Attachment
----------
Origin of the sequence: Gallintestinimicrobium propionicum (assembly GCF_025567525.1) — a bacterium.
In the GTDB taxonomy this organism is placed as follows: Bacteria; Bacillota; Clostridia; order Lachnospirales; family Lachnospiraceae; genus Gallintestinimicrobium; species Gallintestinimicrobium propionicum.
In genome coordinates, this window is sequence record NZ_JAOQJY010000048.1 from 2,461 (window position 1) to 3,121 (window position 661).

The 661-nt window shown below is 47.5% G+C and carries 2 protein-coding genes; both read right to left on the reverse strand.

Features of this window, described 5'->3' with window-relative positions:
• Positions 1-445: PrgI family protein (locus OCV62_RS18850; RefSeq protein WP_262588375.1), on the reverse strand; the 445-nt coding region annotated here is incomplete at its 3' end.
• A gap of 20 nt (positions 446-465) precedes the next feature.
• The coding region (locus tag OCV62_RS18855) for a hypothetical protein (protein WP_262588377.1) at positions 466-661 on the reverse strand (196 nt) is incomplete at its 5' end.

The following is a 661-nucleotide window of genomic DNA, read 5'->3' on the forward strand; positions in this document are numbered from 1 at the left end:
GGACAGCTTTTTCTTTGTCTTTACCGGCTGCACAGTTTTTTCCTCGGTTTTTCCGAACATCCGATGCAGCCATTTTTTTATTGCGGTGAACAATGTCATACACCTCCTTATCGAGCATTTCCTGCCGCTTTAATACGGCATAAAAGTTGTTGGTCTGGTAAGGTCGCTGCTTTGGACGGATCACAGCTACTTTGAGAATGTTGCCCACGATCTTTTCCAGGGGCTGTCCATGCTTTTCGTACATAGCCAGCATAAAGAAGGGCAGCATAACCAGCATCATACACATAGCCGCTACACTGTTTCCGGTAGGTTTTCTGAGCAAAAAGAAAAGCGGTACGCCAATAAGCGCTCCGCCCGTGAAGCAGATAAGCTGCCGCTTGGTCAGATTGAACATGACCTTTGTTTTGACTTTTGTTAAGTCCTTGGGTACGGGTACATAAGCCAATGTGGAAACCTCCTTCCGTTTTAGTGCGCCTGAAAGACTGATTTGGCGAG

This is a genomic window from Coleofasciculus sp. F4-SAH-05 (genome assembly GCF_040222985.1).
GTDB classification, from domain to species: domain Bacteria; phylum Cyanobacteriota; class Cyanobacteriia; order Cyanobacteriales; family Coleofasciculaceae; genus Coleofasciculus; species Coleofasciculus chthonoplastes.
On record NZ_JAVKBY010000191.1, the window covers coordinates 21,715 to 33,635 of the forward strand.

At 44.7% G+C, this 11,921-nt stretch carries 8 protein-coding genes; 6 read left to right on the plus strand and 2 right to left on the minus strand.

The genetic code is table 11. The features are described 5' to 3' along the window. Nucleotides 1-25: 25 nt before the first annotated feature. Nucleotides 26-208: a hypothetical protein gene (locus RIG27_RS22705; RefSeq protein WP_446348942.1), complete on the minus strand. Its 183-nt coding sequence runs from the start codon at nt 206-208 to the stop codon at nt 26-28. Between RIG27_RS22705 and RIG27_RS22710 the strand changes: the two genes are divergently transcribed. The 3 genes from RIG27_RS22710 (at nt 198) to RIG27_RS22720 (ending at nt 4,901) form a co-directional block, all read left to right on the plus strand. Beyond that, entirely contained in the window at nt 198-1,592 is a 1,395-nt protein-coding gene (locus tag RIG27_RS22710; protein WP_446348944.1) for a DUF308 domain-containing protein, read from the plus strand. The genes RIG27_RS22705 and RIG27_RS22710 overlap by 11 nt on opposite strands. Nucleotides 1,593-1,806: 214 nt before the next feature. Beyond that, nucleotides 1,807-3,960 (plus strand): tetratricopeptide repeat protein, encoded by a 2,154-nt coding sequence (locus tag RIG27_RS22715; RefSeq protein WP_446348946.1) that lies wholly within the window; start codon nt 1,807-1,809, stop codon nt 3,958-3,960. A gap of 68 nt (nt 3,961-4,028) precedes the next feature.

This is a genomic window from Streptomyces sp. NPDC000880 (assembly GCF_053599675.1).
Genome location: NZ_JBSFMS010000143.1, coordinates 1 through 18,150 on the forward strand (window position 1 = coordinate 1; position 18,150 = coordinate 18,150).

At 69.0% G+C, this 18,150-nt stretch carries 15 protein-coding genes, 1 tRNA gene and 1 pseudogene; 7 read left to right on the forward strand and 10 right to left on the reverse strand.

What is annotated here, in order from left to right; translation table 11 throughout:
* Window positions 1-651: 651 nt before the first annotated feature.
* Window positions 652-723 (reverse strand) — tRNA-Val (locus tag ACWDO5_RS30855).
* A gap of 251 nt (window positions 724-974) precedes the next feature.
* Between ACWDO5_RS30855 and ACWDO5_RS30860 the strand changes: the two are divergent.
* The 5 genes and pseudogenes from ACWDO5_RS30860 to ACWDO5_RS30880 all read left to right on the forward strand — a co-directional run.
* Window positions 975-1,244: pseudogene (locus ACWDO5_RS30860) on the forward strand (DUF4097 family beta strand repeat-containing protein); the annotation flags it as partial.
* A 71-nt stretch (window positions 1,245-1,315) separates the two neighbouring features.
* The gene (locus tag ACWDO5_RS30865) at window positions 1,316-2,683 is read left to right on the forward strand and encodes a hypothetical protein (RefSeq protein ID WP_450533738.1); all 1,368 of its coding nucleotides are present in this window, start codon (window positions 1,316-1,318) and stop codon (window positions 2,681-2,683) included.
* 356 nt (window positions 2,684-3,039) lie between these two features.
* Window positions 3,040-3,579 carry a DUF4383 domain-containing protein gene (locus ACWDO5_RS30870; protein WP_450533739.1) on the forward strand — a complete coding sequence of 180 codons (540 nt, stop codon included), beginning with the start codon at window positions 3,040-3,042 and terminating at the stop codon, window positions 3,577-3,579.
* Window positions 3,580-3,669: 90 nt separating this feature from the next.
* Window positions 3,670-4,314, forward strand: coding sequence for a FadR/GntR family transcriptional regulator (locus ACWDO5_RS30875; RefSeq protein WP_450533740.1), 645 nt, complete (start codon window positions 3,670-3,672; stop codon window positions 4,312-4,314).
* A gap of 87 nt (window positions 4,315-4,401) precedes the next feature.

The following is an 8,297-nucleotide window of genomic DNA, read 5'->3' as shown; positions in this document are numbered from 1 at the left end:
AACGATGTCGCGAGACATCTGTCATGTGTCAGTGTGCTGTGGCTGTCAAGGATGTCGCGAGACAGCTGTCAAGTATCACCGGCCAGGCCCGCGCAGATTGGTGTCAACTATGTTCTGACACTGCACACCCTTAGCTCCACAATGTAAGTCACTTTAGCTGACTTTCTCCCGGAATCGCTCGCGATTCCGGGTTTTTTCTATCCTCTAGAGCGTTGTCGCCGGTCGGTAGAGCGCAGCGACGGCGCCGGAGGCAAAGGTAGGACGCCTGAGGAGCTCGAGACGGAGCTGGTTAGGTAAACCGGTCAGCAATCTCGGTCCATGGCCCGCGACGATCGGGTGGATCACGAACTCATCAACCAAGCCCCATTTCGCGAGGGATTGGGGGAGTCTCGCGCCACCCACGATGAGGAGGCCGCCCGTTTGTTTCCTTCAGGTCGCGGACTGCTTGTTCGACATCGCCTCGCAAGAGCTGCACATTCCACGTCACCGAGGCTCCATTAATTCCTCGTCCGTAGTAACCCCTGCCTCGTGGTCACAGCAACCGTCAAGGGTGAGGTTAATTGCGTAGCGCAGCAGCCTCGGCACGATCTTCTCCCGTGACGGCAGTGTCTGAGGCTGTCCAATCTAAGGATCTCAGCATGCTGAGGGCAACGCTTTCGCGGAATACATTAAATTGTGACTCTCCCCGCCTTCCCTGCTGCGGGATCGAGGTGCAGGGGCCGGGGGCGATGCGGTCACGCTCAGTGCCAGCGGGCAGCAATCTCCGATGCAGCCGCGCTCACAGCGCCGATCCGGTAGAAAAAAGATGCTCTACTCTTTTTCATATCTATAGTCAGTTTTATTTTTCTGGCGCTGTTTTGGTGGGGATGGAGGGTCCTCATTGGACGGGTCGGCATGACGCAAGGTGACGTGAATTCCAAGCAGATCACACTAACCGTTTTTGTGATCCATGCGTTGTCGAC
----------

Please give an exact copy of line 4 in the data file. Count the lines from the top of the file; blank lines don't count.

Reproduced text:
The 661-nt window shown below is 47.5% G+C and carries 2 protein-coding genes; both read right to left on the reverse strand.